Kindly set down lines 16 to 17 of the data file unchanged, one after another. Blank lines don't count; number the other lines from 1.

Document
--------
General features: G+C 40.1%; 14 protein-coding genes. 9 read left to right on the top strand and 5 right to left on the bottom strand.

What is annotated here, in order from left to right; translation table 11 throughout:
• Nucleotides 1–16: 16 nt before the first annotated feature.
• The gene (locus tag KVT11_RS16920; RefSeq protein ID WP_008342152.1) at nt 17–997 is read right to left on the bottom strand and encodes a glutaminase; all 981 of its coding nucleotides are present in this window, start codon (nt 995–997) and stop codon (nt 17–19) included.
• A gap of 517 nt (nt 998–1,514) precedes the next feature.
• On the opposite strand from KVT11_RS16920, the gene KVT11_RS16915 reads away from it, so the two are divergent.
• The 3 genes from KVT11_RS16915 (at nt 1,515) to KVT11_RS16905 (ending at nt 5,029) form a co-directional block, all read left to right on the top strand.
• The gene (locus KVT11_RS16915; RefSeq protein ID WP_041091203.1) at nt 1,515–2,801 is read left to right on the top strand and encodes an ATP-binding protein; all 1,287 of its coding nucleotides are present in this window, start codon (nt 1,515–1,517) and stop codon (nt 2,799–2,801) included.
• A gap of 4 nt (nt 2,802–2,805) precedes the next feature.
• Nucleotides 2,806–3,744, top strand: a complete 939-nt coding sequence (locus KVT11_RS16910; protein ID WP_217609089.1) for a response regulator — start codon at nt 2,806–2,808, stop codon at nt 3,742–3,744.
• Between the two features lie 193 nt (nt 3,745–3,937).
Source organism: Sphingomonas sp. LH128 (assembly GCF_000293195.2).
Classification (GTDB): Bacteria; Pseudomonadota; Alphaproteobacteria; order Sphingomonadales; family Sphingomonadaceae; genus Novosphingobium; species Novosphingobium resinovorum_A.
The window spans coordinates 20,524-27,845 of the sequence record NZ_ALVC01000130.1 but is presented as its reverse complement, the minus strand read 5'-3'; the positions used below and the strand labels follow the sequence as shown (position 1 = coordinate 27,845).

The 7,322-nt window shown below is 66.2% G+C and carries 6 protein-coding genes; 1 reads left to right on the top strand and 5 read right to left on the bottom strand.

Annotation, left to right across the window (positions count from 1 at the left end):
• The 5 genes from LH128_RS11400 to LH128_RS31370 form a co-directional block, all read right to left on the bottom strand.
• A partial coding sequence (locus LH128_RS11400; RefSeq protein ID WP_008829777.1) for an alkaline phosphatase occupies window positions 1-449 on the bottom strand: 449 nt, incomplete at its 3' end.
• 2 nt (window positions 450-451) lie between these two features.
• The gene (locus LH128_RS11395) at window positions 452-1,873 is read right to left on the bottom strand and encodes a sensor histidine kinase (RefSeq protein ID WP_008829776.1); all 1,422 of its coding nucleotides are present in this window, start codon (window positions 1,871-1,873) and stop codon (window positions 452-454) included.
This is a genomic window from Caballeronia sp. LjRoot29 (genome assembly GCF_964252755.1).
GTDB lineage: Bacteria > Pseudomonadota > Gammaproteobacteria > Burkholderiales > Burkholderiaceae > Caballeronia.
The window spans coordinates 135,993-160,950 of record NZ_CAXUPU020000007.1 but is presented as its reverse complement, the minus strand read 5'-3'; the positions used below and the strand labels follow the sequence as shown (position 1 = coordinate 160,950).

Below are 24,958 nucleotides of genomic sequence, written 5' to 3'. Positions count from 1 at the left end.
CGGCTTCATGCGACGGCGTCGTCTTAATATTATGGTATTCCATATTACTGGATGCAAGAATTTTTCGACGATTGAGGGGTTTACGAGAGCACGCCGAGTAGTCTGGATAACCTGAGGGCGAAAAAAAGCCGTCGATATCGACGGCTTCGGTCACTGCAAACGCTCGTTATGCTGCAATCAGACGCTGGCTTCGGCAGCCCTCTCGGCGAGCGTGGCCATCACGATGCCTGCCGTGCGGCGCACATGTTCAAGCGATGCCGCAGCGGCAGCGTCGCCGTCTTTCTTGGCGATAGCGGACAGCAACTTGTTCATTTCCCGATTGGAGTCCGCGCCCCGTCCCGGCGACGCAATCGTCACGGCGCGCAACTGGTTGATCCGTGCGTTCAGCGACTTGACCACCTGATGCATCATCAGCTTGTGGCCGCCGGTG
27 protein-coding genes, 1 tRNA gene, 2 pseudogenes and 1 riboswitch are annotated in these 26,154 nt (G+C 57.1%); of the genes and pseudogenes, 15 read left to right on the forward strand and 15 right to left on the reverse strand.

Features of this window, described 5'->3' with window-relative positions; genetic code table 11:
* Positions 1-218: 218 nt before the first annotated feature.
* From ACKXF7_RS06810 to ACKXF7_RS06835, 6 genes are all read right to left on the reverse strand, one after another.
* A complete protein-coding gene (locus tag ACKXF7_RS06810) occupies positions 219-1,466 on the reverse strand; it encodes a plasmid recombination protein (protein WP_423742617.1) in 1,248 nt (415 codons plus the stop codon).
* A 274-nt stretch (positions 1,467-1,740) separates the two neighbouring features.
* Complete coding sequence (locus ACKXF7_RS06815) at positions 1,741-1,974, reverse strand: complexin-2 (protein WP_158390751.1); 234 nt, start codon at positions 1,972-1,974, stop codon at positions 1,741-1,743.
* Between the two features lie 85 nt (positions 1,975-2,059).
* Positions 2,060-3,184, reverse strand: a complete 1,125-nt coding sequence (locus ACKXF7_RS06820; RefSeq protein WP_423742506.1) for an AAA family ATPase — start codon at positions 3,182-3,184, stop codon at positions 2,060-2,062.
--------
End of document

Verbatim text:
Annotation, left to right across the window (positions count from 1 at the left end):
• The 5 genes from LH128_RS11400 to LH128_RS31370 form a co-directional block, all read right to left on the bottom strand.